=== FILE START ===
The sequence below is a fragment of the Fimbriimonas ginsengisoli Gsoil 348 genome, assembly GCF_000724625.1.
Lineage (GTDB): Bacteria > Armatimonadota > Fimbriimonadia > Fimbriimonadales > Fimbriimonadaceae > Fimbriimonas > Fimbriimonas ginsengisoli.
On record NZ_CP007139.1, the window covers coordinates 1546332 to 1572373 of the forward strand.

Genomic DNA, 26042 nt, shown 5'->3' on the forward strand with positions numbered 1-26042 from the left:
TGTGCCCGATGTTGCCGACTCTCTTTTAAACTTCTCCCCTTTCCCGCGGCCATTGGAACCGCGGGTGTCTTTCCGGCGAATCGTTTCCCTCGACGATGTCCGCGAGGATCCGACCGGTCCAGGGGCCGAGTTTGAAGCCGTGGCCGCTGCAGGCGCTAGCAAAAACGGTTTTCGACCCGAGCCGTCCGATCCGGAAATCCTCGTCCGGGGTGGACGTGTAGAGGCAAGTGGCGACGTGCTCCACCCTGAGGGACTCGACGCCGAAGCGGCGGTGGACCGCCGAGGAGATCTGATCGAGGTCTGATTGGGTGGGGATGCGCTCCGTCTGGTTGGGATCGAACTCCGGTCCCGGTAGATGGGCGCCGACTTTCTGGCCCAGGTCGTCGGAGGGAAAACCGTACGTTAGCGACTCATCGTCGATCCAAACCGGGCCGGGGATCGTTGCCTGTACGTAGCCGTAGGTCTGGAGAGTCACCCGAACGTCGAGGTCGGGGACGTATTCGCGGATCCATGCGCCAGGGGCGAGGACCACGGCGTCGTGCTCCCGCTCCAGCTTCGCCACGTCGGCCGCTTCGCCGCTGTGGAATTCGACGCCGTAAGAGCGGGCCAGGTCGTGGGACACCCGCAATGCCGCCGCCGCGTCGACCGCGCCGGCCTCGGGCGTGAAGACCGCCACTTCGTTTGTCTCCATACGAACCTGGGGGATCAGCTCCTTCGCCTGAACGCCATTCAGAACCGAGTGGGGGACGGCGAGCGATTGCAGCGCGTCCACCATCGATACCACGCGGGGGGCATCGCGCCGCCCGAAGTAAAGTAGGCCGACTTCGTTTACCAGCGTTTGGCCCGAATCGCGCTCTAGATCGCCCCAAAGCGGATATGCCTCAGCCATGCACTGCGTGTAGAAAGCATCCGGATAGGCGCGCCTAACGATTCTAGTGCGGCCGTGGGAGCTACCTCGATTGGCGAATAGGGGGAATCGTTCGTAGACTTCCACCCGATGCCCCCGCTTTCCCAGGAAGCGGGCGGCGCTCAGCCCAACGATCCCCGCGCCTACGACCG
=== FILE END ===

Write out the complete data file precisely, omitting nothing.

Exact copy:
The sequence below is a fragment of the Fimbriimonas ginsengisoli Gsoil 348 genome, assembly GCF_000724625.1.
Lineage (GTDB): Bacteria > Armatimonadota > Fimbriimonadia > Fimbriimonadales > Fimbriimonadaceae > Fimbriimonas > Fimbriimonas ginsengisoli.
On record NZ_CP007139.1, the window covers coordinates 1546332 to 1572373 of the forward strand.

Genomic DNA, 26042 nt, shown 5'->3' on the forward strand with positions numbered 1-26042 from the left:
TGTGCCCGATGTTGCCGACTCTCTTTTAAACTTCTCCCCTTTCCCGCGGCCATTGGAACCGCGGGTGTCTTTCCGGCGAATCGTTTCCCTCGACGATGTCCGCGAGGATCCGACCGGTCCAGGGGCCGAGTTTGAAGCCGTGGCCGCTGCAGGCGCTAGCAAAAACGGTTTTCGACCCGAGCCGTCCGATCCGGAAATCCTCGTCCGGGGTGGACGTGTAGAGGCAAGTGGCGACGTGCTCCACCCTGAGGGACTCGACGCCGAAGCGGCGGTGGACCGCCGAGGAGATCTGATCGAGGTCTGATTGGGTGGGGATGCGCTCCGTCTGGTTGGGATCGAACTCCGGTCCCGGTAGATGGGCGCCGACTTTCTGGCCCAGGTCGTCGGAGGGAAAACCGTACGTTAGCGACTCATCGTCGATCCAAACCGGGCCGGGGATCGTTGCCTGTACGTAGCCGTAGGTCTGGAGAGTCACCCGAACGTCGAGGTCGGGGACGTATTCGCGGATCCATGCGCCAGGGGCGAGGACCACGGCGTCGTGCTCCCGCTCCAGCTTCGCCACGTCGGCCGCTTCGCCGCTGTGGAATTCGACGCCGTAAGAGCGGGCCAGGTCGTGGGACACCCGCAATGCCGCCGCCGCGTCGACCGCGCCGGCCTCGGGCGTGAAGACCGCCACTTCGTTTGTCTCCATACGAACCTGGGGGATCAGCTCCTTCGCCTGAACGCCATTCAGAACCGAGTGGGGGACGGCGAGCGATTGCAGCGCGTCCACCATCGATACCACGCGGGGGGCATCGCGCCGCCCGAAGTAAAGTAGGCCGACTTCGTTTACCAGCGTTTGGCCCGAATCGCGCTCTAGATCGCCCCAAAGCGGATATGCCTCAGCCATGCACTGCGTGTAGAAAGCATCCGGATAGGCGCGCCTAACGATTCTAGTGCGGCCGTGGGAGCTACCTCGATTGGCGAATAGGGGGAATCGTTCGTAGACTTCCACCCGATGCCCCCGCTTTCCCAGGAAGCGGGCGGCGCTCAGCCCAACGATCCCCGCGCCTACGACCG